Rachel Baron

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Nicole De Santis, the head of Clean Bushwick Initiative, believes that change begins on the ground. Literally.

The group, run by a group of local women, started in 2016 in response to the lack of action on the part of local politicians, businesses, and building owners to mitigate trash in the parks and on the sidewalks. Every month, barring a few lulls in wintertime, the group hosts a meetup in places like Maria Hernandez Park, where locals have the chance to pick up trash in both the park and on the surrounding streets.

De Santis, the current director of the group, had begun noticing a steep decline in the garbage situation over the last few years of living in Bushwick. One day, she received a random meetup request from a cleanup group. “I went to the meetup…and I looked up the block and I see one girl cleaning trash,” she recalled.

The girl was Sarah Back, the group’s founder and former director. The two cleaned for over an hour, and De Santis immediately decided to get involved. She asked a local bar,  Pearl’s, to sponsor the next cleanup, which was much better attended, likely helped by the offer of a free drink in exchange for a bag of garbage.

When Back began planning a move to California, she asked De Santis to take over. De Santis had always been passionate about environmental issues, and the group seemed like the perfect way to get involved with sustainability on a local level. “I couldn’t possibly have said no to that, as much as it felt daunting to me at the moment,” De Santis said.

Clean Bushwick Initiative’s volunteers.

One of the things she didn’t feel great about, however, was the original name of the organization: Keep Bushwick Beautiful. “I didn’t think the neighborhood was, per se, so ‘beautiful’ to begin with. I think it’s edgy, I think it’s artsy, I think it’s a little gritty,” she said. De Santis didn’t think the previous name portrayed the problem enough either, “I think the issue of garbage in this neighborhood is serious.”

Trash is a rampant issue in Bushwick, and while proper garbage disposal and recycling are global problems, the women in the group believe that change can be enacted more easily, and more effectively, on a local level.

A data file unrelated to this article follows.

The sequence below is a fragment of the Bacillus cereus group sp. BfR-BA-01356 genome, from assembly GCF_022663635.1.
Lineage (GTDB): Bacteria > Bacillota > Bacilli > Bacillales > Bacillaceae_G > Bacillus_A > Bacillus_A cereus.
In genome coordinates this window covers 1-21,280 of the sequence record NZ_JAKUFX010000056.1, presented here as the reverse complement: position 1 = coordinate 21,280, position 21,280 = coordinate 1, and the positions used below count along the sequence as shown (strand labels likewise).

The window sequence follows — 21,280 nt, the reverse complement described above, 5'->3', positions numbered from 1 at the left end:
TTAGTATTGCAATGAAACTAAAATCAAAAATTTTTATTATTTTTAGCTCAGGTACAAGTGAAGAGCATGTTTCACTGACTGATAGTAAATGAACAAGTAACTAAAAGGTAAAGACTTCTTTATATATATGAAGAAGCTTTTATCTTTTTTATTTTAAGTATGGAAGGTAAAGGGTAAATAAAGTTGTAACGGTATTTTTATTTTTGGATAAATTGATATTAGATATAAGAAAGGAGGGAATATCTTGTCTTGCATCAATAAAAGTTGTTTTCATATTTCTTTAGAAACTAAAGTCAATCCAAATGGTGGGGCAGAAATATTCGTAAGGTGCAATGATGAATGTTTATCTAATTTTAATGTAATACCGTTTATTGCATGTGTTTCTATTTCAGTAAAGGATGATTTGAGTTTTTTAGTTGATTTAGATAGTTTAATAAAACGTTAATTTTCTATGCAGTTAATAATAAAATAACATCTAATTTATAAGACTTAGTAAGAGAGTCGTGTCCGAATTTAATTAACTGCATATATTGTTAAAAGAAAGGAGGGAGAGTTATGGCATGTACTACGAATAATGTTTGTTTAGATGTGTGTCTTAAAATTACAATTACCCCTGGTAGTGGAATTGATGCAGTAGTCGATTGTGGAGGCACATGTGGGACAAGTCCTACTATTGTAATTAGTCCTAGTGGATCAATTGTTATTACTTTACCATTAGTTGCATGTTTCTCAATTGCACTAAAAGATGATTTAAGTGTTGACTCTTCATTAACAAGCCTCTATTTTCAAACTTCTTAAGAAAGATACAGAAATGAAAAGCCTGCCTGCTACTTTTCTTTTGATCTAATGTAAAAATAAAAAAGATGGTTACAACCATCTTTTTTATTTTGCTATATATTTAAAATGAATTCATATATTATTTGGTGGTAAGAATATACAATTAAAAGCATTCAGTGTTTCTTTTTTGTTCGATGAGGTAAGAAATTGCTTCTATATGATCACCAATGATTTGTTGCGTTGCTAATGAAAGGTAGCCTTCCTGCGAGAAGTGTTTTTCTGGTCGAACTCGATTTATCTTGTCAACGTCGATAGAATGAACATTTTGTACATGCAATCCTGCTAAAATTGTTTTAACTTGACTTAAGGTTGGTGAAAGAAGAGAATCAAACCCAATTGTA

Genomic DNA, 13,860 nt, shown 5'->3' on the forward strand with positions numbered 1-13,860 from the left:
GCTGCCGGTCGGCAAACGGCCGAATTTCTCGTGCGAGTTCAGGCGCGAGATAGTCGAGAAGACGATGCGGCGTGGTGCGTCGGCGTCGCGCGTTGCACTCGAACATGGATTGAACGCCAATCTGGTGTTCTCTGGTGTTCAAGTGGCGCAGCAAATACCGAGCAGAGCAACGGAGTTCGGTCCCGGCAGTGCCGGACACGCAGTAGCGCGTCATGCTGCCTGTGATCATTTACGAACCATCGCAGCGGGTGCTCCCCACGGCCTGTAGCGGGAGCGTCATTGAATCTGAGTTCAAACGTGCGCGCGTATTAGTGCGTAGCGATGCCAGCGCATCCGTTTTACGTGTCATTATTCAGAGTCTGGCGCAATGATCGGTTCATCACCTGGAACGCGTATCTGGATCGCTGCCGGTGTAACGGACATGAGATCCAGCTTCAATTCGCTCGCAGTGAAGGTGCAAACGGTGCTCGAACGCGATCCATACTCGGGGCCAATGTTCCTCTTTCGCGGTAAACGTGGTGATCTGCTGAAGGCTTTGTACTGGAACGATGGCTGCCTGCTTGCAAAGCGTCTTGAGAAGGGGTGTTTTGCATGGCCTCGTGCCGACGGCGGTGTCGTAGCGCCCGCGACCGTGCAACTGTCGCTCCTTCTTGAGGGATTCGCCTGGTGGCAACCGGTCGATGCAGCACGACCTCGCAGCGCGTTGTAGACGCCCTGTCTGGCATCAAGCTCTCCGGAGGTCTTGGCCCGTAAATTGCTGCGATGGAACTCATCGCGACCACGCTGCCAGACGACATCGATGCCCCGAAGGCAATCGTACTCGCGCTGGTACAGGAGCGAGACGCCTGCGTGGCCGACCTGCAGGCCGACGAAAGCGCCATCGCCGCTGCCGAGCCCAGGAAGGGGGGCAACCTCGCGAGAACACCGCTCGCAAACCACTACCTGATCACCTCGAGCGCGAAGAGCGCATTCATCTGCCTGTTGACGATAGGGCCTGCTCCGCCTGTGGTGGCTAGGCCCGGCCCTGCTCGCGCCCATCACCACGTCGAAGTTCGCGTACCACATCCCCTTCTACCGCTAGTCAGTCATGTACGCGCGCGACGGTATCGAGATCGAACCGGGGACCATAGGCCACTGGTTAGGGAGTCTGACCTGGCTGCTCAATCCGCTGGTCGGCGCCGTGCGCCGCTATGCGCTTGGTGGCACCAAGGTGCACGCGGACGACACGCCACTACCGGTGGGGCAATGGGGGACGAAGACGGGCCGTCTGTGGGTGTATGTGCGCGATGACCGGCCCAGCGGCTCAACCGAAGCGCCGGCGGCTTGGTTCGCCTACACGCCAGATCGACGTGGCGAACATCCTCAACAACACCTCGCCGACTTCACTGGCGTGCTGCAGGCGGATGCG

“It’s very important to create that awareness on a community level, because that’s when you start to see change,” said Debora Rivas, one of the group’s co-directors.

One of the ways the group hopes to engage with the community is through art. They are currently raising money to do a mural project in local parks, for which they plan to employ Bushwick artists like Jason Naylor to create impactful, environment-themed artwork. The project brings together Bushwick’s strong artistic legacy with the group’s environmental concerns, and will hopefully inspire further activism within the community.

The group focuses on community engagement in other ways, as well. Kristen Tadrous, the group’s other co-director, is in charge of community outreach and communications, as well as coordinating with organizations like Partnerships for Parks. She also organizes programs for local kids.

Three in the middle, left to right: Nicole De Santis, Kristen Tadrous, and Debora Rivas.

It’s difficult to create significant change without political action, however. Rivas, a former property manager, had a major role in getting the February 4 town hall with Council Member Reynoso scheduled. As reported by Bushwick Daily, Council Member Antonio Reynoso partnered with the Environmental Protection, Transportation, and Sanitation Committee on February 4 to bring resident concerns to the Department of Sanitation (DSNY) and the Department of Environmental Protection (DEP) in a public discussion.